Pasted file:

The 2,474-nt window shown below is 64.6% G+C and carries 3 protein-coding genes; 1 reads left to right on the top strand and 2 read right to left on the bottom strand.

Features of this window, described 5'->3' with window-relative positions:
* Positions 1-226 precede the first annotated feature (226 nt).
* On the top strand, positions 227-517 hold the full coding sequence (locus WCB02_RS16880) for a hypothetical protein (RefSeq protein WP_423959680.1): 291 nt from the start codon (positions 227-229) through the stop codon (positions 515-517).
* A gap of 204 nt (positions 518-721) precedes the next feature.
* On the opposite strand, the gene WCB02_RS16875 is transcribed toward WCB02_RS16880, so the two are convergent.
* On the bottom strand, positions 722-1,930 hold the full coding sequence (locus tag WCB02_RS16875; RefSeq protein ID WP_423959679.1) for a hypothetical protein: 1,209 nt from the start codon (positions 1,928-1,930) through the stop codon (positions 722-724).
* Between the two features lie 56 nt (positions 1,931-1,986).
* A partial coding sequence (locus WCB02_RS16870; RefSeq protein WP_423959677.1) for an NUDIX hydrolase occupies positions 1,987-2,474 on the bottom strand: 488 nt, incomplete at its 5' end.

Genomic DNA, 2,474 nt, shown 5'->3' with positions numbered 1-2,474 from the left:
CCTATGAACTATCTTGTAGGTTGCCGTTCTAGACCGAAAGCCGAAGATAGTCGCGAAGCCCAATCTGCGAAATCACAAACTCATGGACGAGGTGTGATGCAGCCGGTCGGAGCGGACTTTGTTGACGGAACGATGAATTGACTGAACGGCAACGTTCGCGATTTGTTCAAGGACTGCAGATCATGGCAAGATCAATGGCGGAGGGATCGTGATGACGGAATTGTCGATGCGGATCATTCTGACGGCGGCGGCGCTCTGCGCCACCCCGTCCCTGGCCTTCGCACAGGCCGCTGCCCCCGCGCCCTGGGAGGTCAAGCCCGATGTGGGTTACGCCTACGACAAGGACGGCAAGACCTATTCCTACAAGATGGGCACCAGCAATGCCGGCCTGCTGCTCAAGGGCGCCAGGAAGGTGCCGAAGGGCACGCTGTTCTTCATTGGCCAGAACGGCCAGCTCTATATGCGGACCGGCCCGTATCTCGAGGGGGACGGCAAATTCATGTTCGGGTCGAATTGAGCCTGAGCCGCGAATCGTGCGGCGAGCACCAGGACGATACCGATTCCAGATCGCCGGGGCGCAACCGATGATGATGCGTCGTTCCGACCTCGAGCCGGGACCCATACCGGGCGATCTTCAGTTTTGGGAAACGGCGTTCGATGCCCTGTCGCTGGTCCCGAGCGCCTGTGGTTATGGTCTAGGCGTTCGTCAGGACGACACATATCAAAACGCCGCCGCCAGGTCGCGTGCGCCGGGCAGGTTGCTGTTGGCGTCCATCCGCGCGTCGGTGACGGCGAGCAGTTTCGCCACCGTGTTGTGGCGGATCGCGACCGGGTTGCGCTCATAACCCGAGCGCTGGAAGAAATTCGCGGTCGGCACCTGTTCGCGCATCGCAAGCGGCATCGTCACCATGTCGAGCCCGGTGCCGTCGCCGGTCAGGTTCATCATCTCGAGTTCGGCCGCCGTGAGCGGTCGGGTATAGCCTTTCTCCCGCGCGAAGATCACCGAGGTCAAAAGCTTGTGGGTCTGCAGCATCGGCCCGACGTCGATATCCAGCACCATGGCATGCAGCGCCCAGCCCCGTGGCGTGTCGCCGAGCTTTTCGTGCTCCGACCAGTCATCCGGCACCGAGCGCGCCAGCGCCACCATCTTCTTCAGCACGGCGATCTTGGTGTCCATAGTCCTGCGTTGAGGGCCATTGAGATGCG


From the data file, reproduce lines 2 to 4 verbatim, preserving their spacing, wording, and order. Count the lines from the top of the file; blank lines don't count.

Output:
Features of this window, described 5'->3' with window-relative positions:
* Positions 1-226 precede the first annotated feature (226 nt).
* On the top strand, positions 227-517 hold the full coding sequence (locus WCB02_RS16880) for a hypothetical protein (RefSeq protein WP_423959680.1): 291 nt from the start codon (positions 227-229) through the stop codon (positions 515-517).